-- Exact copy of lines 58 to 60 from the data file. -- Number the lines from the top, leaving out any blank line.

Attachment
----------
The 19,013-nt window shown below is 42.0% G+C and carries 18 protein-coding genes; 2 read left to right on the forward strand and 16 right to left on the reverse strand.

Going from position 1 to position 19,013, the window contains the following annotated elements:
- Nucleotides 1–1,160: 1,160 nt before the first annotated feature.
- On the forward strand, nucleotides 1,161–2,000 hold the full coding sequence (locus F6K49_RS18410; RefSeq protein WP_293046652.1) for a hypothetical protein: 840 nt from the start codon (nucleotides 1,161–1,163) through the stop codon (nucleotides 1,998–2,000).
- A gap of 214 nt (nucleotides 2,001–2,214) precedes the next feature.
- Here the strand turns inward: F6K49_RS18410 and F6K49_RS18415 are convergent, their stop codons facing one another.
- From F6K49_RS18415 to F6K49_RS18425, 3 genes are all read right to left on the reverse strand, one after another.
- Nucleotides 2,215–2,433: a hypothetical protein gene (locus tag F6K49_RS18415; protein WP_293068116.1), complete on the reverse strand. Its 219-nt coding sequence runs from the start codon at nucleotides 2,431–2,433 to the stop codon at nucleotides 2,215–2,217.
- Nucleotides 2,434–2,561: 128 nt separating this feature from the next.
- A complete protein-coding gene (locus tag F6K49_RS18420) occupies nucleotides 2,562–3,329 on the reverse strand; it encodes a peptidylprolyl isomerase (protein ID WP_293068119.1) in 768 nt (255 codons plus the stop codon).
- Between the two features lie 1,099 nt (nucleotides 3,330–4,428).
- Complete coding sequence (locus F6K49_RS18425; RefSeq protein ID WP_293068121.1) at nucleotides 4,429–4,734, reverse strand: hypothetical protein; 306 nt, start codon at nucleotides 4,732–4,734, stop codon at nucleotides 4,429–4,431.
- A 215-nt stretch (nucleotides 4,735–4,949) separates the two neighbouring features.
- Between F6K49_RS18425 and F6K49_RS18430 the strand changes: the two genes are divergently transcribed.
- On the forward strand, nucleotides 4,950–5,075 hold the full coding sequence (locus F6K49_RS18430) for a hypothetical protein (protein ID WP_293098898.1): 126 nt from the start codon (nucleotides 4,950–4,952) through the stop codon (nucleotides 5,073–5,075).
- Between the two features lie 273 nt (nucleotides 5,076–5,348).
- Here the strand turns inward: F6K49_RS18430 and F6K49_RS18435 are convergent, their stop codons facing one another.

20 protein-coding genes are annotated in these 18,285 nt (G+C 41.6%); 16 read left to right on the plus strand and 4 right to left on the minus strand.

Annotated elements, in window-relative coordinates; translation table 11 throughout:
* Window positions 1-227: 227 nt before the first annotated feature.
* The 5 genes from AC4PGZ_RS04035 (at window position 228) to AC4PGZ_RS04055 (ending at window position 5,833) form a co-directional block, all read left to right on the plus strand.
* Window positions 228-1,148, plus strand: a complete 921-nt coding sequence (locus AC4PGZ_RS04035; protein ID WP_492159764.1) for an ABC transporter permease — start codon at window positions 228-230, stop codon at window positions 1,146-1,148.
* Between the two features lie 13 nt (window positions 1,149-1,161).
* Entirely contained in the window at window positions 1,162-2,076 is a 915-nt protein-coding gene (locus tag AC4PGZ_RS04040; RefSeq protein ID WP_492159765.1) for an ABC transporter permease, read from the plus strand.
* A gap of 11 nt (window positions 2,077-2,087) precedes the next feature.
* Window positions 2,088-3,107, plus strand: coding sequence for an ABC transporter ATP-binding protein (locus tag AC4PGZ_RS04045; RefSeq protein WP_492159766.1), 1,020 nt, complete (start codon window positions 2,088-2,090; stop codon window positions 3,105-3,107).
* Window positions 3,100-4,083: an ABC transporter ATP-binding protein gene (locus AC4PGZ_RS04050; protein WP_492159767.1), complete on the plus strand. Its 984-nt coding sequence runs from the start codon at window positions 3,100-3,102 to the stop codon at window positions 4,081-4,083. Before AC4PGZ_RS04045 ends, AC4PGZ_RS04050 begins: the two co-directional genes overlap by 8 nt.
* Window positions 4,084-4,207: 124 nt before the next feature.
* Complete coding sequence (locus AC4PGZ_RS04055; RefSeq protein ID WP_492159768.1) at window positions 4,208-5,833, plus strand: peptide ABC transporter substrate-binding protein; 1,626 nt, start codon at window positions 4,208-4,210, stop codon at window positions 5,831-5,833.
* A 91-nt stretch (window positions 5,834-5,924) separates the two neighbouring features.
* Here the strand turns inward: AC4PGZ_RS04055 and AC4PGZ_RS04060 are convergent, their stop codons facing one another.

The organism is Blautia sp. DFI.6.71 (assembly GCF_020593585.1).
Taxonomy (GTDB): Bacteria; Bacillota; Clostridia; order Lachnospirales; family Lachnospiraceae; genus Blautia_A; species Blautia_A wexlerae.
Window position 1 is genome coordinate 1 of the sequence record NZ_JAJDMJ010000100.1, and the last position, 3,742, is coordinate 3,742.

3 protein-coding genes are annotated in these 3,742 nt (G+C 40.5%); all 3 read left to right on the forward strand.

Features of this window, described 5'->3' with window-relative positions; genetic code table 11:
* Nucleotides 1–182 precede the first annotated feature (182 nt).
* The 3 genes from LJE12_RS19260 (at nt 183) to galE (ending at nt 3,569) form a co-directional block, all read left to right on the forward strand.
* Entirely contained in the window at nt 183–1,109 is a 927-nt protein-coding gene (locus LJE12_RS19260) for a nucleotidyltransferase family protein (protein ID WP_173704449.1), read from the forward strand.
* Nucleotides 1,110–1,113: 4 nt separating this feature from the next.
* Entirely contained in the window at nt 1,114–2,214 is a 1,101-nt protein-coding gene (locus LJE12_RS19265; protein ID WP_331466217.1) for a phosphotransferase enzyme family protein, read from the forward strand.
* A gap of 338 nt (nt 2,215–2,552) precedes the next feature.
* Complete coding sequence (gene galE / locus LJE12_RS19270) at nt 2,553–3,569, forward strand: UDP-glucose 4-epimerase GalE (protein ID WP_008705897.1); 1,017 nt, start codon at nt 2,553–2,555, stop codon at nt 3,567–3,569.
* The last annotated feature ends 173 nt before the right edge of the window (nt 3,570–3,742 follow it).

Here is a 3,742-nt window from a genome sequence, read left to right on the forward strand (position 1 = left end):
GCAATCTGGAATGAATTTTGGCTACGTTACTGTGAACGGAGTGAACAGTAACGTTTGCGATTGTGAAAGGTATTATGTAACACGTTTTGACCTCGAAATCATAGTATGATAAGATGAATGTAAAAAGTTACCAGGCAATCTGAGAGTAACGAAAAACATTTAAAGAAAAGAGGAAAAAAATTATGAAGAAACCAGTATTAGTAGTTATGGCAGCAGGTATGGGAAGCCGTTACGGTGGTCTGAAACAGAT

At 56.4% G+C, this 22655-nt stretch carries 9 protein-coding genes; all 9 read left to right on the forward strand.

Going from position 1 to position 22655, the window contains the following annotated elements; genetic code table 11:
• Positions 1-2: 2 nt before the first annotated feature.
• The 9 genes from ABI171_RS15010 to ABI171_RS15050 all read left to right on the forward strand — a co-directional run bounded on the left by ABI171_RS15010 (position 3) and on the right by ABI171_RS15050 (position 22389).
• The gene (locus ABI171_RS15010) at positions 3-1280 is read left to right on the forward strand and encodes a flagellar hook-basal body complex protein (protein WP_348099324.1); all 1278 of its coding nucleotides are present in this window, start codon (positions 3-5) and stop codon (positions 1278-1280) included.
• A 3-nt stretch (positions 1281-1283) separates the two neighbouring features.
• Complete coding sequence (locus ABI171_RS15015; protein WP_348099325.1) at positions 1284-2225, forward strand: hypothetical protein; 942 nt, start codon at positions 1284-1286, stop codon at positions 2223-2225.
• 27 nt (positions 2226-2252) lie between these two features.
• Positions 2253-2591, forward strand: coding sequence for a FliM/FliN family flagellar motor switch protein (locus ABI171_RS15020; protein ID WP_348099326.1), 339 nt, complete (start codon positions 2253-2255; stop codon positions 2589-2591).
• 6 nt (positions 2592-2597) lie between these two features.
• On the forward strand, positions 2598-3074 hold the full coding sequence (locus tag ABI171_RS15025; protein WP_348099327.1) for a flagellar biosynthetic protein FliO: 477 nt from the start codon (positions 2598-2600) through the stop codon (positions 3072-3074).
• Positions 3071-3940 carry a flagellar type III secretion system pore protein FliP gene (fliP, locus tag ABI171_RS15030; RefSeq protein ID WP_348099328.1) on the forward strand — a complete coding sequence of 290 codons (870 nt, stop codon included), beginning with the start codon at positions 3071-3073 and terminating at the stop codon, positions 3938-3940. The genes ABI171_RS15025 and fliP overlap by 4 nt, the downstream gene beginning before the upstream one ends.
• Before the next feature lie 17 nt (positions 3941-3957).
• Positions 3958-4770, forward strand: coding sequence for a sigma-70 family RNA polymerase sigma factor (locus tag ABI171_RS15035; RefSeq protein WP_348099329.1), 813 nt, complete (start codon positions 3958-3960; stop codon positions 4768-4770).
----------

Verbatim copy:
• Positions 3071-3940 carry a flagellar type III secretion system pore protein FliP gene (fliP, locus tag ABI171_RS15030; RefSeq protein ID WP_348099328.1) on the forward strand — a complete coding sequence of 290 codons (870 nt, stop codon included), beginning with the start codon at positions 3071-3073 and terminating at the stop codon, positions 3938-3940. The genes ABI171_RS15025 and fliP overlap by 4 nt, the downstream gene beginning before the upstream one ends.
• Before the next feature lie 17 nt (positions 3941-3957).
• Positions 3958-4770, forward strand: coding sequence for a sigma-70 family RNA polymerase sigma factor (locus tag ABI171_RS15035; RefSeq protein WP_348099329.1), 813 nt, complete (start codon positions 3958-3960; stop codon positions 4768-4770).